Home » Uncategorized » PH manufacturing weakens for 14th consecutive month in Jan

The Philippine manufacturing sector declined in both volume and value for the 14th month in a row in January 2020, according to the Philippine Statistics Authority (PSA).

Based on the preliminary result of PSA’s Monthly Integrated Survey of Selected Industries, the Volume of Production Index (VoPI) decreased 1.6% in January 2020, slightly lower than the 4.2% decrement in the same month of the previous year.

The Value of Production Index (VaPI) likewise fell 6.3% in January 2020, much higher than January 2019’s recorded 0.3% fall.

The decline in VoPI was due to the decreases in 11 major industry groups with wood and wood products posting the highest negative rate of 42.6%. Other major industry losers included petroleum products (-39.7%), basic metals (-23.8%), miscellaneous manufactures (-23.2%), tobacco products (-18.3%), paper and paper products (-14.3%), textiles (-11.5%), and furniture and fixtures (-11.3%).

For VaPI, 13 out of the 20 major industry groups registered annual declines, with two-digit decreases noted in the following major industry groups: wood and wood products (-48.6%), petroleum products (-40.9%), basic metals (-24.9%), miscellaneous manufactures (-24.2%), transport equipment (-17.6%), paper and paper products (-17.3%), textiles (-16.4%), tobacco products (-12.1%), and electrical machinery (-12.0%).

READ: PH manufacturing sector down in Dec

The National Economic and Development Authority (NEDA) said concerns that the coronavirus disease (COVID-2019) would affect tourism and travel activities in the country could dampen production of consumer-related manufactures such as food and beverages.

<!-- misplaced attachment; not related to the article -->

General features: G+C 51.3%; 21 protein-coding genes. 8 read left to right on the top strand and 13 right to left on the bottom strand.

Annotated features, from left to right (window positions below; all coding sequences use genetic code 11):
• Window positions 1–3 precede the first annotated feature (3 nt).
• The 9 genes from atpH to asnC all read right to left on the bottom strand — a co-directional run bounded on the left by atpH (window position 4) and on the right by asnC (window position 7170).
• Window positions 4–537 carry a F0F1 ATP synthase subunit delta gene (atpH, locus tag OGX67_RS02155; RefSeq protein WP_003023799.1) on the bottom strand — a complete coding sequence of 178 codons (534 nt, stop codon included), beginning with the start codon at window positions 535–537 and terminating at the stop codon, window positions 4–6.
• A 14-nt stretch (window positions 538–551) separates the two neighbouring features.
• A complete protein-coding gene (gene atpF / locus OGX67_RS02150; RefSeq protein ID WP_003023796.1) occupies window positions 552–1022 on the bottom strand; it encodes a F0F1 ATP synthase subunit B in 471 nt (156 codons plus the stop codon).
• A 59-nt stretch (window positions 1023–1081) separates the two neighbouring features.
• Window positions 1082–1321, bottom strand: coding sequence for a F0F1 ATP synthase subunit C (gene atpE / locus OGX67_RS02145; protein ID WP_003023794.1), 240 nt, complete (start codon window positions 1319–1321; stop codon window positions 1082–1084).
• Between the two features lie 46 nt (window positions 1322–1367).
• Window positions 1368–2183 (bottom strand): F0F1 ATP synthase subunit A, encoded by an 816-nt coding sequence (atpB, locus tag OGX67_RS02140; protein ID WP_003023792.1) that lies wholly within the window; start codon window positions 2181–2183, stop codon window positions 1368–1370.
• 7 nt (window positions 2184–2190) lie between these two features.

“Intensifying government’s actions to monitor and implement mitigating measures will temper the potential negative impact of the COVID-2019 on the manufacturing industry,” said Socioeconomic Planning Secretary Ernesto M. Pernia said in a statement.

As the epidemic scare lingers, output of firms that produce intermediate goods to the overseas market will also be affected.

“Government needs to work closely with the industry in crafting and implementing strategies to effectively mitigate the possible impacts of COVID-19 on production,” the Cabinet official said.

Pernia said there is also a need to map out entire value chains across primary, secondary, and tertiary players in the economy to understand where critical parts are sourced, to identify alternative market sources, and to beef up inventory capacity to insulate against vulnerabilities.

“To help the manufacturing industry become more competitive and resilient, relevant government agencies need to swiftly implement measures that would streamline processes, facilitate trade, and reduce transactions costs,” he said.

To reinforce business continuity plans, government support will be needed to facilitate partnerships between micro, small, and medium enterprises (MSMEs) and large domestic and/or foreign enterprises and leverage advanced manufacturing technologies to enable greater resilience of firms and MSMEs amid the challenges posed by COVID-2019.

Meanwhile, Pernia said the recent eruption of Taal Volcano will also have a temporary impact on the manufacturing sector, given that the Calabarzon (Cavite, Laguna, Batangas, Rizal, Quezon) region accounts for about 31% of the country’s industrial output. Thus, over the immediate term, government will need to fast-track rehabilitation of public infrastructure to ensure speedy recovery of firms, establishments, and households located in the area.

Image by Yerson Retamal from Pixabay 

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